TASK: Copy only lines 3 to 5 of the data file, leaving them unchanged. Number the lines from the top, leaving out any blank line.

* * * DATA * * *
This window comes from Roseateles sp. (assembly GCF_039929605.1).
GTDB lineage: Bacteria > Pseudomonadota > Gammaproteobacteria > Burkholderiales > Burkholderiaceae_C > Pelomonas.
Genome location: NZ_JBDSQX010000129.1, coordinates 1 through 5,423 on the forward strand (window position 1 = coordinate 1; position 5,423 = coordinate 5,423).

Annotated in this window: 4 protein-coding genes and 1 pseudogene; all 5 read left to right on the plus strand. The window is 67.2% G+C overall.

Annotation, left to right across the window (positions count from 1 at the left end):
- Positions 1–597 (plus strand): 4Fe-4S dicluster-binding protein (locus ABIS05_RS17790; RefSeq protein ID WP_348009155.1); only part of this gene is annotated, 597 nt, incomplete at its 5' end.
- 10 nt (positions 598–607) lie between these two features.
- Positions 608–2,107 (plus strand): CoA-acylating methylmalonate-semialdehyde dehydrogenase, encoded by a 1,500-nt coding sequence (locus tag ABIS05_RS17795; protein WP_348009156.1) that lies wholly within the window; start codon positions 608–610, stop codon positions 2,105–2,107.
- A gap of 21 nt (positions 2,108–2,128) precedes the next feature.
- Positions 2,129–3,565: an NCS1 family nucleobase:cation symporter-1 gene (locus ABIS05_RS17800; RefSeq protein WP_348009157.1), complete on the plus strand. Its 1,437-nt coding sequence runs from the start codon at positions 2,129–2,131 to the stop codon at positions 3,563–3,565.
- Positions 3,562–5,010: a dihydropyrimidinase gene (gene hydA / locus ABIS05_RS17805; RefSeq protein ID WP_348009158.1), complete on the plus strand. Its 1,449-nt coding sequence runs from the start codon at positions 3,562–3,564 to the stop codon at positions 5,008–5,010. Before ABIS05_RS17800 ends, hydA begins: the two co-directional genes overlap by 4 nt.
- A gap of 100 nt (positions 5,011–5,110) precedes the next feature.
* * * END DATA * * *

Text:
Genome location: NZ_JBDSQX010000129.1, coordinates 1 through 5,423 on the forward strand (window position 1 = coordinate 1; position 5,423 = coordinate 5,423).

Annotated in this window: 4 protein-coding genes and 1 pseudogene; all 5 read left to right on the plus strand. The window is 67.2% G+C overall.

Annotation, left to right across the window (positions count from 1 at the left end):